Chasing Lincoln’s Killer by James L. Swanson

Our current topic for American History Club is the Civil War. I wanted us to read something about President Lincoln, and this book showed up when I did a search. It sounded interesting, and a little different since it was nonfiction, so I thought it was worth a shot.

Published: 2009

Genre: YA biographical nonfiction

Length: 194 pages

Setting: mostly April, 1865, the area around Washington, D.C.

Summary: The book starts with a bit of setup as to why John Wilkes Booth didn’t like President Lincoln. Booth had a plot to kidnap Lincoln and turn him over to General Lee, but it was unsuccessful. On the morning of April 14th, 1865, Booth found out Lincoln would be attending an evening performance at the Ford Theater. Booth immediately decided to assassinate the President and got two acquaintances to agree to kill the Vice President and Secretary of State for maximum confusion. Booth’s part of the plan worked perfectly, although he broke his leg humping from the Presidential Box to the stage. Atzerodt decided he couldn’t go through with killing the Vice President, and Powell injured but didn’t kill Secretary of State Seward. Booth escapes Washington, D. C., and meets up with Herold who guides him through the countryside to several safe houses. booth eludes capture for 12 days, mainly by hiding in the woods. He crosses the Potomac into Virginia, but is soon captured and killed. His co-conspirators are tried and hanged.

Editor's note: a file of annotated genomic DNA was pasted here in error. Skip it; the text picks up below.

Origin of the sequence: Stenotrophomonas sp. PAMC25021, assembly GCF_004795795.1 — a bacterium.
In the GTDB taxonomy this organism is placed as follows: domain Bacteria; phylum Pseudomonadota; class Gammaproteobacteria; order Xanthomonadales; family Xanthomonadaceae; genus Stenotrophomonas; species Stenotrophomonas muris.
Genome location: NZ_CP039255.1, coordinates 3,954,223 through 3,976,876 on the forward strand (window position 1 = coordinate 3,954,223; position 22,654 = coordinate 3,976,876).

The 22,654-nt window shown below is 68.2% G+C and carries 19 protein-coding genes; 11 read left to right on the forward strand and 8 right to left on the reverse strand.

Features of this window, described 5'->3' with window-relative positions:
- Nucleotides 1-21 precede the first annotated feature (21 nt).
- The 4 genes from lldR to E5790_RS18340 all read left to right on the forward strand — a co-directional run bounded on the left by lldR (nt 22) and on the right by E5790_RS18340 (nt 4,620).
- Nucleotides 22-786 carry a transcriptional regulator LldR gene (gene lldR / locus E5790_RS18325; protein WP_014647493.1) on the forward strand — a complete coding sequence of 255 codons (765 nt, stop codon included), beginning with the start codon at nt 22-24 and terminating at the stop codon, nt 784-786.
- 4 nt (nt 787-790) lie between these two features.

Final thoughts: This was an interesting choice for American History Club since it is nonfiction and used as much source material as was available. It is full of newspaper clippings, photographs, and illustrations from that time period that help put you in that time and place. One of the boys noticed there was no dialogue in the book, since the author only used quotes if they came from a verified source. The book did a great job of elaborating on an event that I know of (Booth assassinating Lincoln in Ford’s Theater) but had no details of. It’s always interesting to see how big events turn on little details. I was happy with the choice and I think the boys enjoyed the book as well. There’s a couple of scenes with gory details which probably just added to their enjoyment. It probably helped that it reads fast since there are so many illustrations added to the text. If you’d like a more in-depth version of the events, read Swanson’s adult nonfiction book Manhunt: The 12-Day Chase for Lincoln’s Killer.

Title comes from: It is descriptive of the plot of the book.

Reading challenges fulfilled: book #3 for the year, and a S in my author Reading the Alphabet Challenge (Mr. Curiosity said he was claiming the C title and didn’t want me to share it for the same book)

If you’re interested in purchasing the book, you can click on the cover image to follow an Amazon affiliate link to the book and thanks for supporting my blog!


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